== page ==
What did I choose to do about it? More Netflix. (FYI: Sense8 and Firefly are also excellent.)
It came to a head one night when I didn't sleep at all. It got so bad I couldn't even watch Netflix. I just lay on the couch, my mind racing like a hamster in a wheel, a pressure cooker of impotent rage and self-loathing. I had become completely non-functional.
Finally at dawn I went to my computer and looked at my overflowing inbox. I saw an email from the client attraction woman and decided to check out her CD. I popped it in and started to listen. It was good. What she was saying wasn't the obvious no-brainer stuff. What she said made sense. It's what I needed to hear months ago. And…
The more I listened the more horrible I felt. Within ten minutes I had developed an overwhelming urge to throw up. The more I tried to ignore it, the worse it got until I finally stopped the CD and went back to the couch. I was finally at a breaking point. Things had gotten so bad that it hurt more to run away than to turn and face what I was feeling.
I knew what had to happen. I had known it all along. I needed to talk to the part of me that was making me feel so horrible. It was trying to tell me something and it wasn't going away until I listened.
I went inside my body and allowed myself to truly feel that part of me that wanted to throw up. I experienced it as pure energy, just a sensation in my body, separate from any story I might have about it. I asked it what it wanted to say.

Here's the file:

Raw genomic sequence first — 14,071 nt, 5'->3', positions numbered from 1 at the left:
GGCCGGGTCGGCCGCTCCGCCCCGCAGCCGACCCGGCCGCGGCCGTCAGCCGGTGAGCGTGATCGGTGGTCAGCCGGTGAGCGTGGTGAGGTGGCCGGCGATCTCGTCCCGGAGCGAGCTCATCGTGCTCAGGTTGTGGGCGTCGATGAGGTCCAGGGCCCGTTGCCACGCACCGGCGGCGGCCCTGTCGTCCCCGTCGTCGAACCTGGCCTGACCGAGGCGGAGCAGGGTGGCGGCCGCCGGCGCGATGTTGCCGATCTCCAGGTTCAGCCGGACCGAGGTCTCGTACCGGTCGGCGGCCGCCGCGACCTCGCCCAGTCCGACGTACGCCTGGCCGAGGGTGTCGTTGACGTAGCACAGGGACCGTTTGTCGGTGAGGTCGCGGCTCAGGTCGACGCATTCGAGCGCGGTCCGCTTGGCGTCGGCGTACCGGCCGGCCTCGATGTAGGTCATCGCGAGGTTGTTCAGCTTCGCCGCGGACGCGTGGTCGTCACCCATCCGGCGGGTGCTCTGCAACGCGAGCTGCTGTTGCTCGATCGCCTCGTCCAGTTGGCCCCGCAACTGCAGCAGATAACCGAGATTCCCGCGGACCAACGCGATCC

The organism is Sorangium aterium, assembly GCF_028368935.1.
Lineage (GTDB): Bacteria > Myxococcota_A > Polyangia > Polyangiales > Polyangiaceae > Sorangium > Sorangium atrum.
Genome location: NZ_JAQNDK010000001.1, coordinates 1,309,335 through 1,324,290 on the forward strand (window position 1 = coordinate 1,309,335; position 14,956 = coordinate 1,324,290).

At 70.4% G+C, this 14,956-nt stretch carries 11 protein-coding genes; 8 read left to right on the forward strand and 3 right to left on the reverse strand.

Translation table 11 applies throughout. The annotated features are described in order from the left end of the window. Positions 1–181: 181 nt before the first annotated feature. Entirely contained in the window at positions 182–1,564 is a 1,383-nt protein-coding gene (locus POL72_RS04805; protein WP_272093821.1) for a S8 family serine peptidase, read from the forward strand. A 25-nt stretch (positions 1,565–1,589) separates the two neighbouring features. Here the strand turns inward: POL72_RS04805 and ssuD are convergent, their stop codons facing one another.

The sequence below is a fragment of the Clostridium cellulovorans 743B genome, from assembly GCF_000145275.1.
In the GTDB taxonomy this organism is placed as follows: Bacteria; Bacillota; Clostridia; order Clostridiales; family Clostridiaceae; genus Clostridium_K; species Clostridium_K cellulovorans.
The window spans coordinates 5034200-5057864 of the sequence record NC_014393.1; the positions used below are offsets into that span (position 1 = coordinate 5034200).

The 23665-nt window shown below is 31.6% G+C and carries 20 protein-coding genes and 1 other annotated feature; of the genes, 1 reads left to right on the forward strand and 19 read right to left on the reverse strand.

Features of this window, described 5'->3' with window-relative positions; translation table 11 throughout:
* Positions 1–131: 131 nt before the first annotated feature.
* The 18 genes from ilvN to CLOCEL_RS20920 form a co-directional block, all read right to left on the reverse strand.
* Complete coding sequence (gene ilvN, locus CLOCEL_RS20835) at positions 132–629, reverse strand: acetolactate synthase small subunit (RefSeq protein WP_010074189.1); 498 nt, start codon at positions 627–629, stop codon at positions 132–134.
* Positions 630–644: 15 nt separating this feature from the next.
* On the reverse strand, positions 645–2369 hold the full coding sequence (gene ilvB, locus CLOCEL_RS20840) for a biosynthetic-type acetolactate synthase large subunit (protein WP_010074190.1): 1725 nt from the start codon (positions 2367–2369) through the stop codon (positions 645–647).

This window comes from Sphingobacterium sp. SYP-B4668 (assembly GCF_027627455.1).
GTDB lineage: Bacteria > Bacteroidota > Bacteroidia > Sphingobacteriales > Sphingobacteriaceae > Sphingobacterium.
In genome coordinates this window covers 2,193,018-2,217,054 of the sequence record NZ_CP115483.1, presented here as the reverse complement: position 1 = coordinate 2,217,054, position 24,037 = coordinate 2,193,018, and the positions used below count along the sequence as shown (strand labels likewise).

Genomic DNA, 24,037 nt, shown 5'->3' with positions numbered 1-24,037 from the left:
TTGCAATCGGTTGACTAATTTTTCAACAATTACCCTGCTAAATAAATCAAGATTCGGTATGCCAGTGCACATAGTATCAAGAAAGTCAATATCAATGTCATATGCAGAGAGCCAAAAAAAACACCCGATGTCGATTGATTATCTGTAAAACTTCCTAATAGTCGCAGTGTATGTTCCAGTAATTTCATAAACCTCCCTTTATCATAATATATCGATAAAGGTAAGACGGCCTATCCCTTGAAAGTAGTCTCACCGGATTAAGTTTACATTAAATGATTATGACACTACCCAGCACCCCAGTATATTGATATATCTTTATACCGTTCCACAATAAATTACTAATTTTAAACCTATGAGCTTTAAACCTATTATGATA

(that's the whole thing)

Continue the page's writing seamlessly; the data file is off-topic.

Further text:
It said, "Please, please, please don't to this to us again. Don't make us put ourselves out there just to get shot down again."
Memories flooded through me. I remembered every rejection letter I ever got as an aspiring author. I remembered every amazing idea I shared with someone only to have them reject it out of hand. I remembered every old lover that wanted nothing to do with me, every friend who had written me off. I remembered every social event I ever went to where I didn't find a single person that I was able to connect with. I remembered being the little kid on the playground watching the girls chase the other boys wondering why none of them ever chased me.
"Please, please, please don't do this to us again," the voice said. "No one wants to buy what you're selling. No one wants the gifts you have to give. They never have. They never will. Please stop trying to change that. It hurts too much."
With the words came the emotions and I started pounding on the floor and screaming into pillows. I went back to being that little boy alone and scared in his room vividly feeling the pain that filled the house when my parents were fighting. That little boy wanted someone to come into his room and tell him that everything would be OK. He wanted to run away and never stop. But no one came and there was no place to go.
The trapped emotions, the old pain came flooding out of me. Five minutes of unrestrained feeling and it was done. Everything I'd been holding back for weeks, months, years roared through me and was gone.
And in the silence that followed, a realization emerged.